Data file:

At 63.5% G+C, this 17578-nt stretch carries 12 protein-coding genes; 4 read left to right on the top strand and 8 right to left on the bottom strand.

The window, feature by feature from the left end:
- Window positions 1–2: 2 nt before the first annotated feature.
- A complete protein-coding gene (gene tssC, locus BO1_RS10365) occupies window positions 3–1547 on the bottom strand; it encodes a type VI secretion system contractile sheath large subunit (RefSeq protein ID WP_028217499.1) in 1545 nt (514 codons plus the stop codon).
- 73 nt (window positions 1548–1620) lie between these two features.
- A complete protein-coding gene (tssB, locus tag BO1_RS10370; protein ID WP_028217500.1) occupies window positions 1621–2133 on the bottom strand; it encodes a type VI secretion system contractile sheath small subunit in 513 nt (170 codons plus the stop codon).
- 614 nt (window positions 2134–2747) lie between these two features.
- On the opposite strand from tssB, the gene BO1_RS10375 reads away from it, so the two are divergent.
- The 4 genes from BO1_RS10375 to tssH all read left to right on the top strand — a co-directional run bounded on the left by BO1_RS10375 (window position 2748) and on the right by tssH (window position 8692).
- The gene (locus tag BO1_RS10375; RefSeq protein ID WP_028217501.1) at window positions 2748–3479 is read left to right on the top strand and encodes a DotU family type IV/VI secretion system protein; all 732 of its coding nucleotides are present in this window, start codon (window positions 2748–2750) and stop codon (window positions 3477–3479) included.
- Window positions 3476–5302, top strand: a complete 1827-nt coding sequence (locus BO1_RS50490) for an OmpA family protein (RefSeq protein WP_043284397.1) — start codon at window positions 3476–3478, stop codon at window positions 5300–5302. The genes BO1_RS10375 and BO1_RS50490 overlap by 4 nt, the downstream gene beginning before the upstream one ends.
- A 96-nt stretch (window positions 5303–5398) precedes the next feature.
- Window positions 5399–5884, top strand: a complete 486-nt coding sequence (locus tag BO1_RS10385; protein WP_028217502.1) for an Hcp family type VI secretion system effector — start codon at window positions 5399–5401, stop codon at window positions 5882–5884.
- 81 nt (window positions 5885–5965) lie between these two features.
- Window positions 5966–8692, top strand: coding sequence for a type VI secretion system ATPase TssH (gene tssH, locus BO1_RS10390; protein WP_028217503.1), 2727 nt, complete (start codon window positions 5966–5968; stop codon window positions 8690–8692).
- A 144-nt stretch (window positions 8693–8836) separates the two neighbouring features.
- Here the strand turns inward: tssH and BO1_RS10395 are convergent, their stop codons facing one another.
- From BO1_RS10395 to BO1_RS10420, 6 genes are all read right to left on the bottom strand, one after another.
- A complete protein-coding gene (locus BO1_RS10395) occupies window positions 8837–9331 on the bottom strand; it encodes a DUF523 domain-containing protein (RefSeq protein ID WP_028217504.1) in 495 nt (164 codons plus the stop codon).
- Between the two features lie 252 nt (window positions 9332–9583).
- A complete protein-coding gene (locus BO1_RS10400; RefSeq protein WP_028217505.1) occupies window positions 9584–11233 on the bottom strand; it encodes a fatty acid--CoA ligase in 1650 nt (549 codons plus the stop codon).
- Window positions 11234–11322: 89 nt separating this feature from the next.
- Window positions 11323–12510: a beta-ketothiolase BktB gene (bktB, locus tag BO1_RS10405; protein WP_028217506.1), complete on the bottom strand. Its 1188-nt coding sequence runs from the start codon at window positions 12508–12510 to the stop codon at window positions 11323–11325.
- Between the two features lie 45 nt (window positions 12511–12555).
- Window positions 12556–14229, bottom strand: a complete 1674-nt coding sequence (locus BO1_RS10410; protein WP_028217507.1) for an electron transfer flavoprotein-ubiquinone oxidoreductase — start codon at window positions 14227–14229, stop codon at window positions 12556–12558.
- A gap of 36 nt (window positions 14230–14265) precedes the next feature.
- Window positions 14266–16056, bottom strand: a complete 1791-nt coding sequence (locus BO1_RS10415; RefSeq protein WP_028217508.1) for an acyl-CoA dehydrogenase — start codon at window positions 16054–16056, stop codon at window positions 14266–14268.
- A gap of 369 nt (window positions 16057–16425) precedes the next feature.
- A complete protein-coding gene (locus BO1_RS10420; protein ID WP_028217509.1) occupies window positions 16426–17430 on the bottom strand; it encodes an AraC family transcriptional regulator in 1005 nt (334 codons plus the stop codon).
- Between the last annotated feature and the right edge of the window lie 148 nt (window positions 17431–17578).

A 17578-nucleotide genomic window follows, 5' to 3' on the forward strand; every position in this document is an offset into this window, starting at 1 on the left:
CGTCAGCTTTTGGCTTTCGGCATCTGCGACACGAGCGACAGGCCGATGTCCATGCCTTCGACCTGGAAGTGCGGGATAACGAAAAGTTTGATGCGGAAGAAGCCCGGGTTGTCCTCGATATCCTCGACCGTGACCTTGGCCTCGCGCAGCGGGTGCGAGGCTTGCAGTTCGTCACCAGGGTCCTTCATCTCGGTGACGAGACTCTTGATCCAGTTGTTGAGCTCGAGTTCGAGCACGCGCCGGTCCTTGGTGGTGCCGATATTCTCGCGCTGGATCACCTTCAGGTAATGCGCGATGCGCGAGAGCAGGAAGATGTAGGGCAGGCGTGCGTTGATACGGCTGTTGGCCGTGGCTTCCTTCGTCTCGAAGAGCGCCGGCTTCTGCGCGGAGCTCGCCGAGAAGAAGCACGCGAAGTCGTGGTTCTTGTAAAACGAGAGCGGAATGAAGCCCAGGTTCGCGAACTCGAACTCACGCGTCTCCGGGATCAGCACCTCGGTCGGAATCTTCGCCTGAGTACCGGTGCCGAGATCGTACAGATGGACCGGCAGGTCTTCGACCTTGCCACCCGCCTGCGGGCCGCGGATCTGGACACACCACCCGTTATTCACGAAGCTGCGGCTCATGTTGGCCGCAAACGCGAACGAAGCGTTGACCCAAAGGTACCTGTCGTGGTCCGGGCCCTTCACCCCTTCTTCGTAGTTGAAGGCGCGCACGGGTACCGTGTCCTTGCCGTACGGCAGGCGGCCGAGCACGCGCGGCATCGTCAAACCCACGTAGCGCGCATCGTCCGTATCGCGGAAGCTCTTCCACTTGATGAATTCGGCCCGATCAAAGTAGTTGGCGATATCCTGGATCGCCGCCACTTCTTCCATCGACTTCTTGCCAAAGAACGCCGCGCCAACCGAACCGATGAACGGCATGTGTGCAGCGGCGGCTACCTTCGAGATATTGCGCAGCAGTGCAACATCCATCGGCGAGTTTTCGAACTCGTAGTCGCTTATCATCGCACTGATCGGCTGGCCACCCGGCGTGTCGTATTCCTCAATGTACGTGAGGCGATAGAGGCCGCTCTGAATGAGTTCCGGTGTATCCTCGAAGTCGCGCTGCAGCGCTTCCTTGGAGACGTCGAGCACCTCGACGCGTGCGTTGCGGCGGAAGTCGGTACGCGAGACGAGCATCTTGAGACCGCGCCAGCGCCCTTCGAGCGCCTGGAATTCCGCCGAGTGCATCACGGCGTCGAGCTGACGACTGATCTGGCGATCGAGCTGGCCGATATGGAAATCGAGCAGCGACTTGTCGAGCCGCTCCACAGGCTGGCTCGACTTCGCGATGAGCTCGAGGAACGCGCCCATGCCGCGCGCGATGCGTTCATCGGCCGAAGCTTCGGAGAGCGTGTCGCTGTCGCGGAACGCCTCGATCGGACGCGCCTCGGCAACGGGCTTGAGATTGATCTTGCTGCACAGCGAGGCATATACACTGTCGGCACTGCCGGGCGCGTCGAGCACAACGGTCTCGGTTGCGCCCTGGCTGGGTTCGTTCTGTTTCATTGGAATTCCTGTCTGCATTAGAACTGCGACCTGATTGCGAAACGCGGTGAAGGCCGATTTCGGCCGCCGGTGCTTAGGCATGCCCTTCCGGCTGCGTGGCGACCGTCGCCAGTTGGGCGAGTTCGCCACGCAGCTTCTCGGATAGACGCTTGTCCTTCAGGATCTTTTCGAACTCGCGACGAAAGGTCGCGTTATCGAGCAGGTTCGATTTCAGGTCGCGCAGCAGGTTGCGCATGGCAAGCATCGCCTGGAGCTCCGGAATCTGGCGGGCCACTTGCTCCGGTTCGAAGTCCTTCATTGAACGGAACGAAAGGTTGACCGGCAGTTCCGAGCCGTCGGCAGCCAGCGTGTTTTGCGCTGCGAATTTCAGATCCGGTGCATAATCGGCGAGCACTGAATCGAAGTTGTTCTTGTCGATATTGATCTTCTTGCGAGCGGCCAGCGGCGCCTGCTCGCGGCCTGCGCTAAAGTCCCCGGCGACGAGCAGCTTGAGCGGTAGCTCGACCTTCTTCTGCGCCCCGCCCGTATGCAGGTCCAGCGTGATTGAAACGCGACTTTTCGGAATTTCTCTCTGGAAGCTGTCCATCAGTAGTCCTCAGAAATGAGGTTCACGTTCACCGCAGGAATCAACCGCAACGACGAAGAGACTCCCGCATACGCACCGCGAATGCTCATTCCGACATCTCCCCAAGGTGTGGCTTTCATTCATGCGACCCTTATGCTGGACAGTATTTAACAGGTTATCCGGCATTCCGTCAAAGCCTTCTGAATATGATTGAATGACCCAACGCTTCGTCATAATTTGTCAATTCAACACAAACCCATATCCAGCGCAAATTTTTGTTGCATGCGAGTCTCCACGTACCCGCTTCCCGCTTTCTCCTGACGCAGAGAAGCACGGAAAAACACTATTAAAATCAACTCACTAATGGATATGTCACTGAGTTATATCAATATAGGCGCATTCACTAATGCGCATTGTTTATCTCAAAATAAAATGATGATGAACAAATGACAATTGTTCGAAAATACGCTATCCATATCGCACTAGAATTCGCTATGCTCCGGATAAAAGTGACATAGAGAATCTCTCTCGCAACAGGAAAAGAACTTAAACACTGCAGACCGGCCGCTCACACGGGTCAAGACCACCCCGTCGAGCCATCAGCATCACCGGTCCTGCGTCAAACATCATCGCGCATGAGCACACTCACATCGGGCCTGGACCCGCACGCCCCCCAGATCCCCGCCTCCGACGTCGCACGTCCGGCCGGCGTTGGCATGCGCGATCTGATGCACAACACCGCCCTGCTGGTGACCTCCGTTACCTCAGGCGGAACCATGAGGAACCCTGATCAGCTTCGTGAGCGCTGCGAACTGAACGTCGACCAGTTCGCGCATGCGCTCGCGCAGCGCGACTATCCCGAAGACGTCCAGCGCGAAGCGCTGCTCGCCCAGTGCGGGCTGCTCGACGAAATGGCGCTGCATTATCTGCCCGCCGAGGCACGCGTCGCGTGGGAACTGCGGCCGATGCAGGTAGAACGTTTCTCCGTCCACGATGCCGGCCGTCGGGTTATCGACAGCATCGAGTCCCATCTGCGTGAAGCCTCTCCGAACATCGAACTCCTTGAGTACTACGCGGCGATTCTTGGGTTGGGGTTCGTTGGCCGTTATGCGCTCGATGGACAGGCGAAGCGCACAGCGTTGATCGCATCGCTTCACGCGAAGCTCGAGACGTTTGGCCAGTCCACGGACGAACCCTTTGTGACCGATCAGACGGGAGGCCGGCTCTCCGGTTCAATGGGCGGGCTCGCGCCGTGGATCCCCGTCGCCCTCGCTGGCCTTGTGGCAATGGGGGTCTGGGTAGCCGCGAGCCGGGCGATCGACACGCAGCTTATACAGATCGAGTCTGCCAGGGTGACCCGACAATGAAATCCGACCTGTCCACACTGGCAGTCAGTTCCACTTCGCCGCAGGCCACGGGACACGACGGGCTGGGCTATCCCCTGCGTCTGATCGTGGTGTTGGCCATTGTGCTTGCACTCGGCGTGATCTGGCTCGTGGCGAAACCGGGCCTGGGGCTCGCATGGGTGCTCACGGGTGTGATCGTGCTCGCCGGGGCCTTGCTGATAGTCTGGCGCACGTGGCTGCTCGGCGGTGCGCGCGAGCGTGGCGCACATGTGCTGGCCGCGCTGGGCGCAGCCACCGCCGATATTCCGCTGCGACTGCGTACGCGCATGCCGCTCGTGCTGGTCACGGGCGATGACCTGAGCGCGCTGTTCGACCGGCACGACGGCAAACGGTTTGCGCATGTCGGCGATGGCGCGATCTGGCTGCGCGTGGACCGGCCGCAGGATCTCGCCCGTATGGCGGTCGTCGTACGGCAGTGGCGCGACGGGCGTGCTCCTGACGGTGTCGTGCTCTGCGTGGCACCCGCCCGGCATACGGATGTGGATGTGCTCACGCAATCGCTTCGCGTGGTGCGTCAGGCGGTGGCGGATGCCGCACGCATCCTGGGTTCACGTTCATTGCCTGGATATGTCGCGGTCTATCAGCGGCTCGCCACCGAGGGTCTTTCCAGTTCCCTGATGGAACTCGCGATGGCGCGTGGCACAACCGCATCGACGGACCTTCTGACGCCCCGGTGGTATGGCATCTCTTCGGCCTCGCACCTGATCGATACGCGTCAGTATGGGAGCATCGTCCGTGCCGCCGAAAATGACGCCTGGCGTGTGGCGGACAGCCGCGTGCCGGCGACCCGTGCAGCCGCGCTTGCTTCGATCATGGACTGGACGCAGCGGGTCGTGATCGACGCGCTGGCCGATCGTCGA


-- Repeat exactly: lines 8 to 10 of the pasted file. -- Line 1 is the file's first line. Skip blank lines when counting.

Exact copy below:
- On the opposite strand from tssB, the gene BO1_RS10375 reads away from it, so the two are divergent.
- The 4 genes from BO1_RS10375 to tssH all read left to right on the top strand — a co-directional run bounded on the left by BO1_RS10375 (window position 2748) and on the right by tssH (window position 8692).
- The gene (locus tag BO1_RS10375; RefSeq protein ID WP_028217501.1) at window positions 2748–3479 is read left to right on the top strand and encodes a DotU family type IV/VI secretion system protein; all 732 of its coding nucleotides are present in this window, start codon (window positions 2748–2750) and stop codon (window positions 3477–3479) included.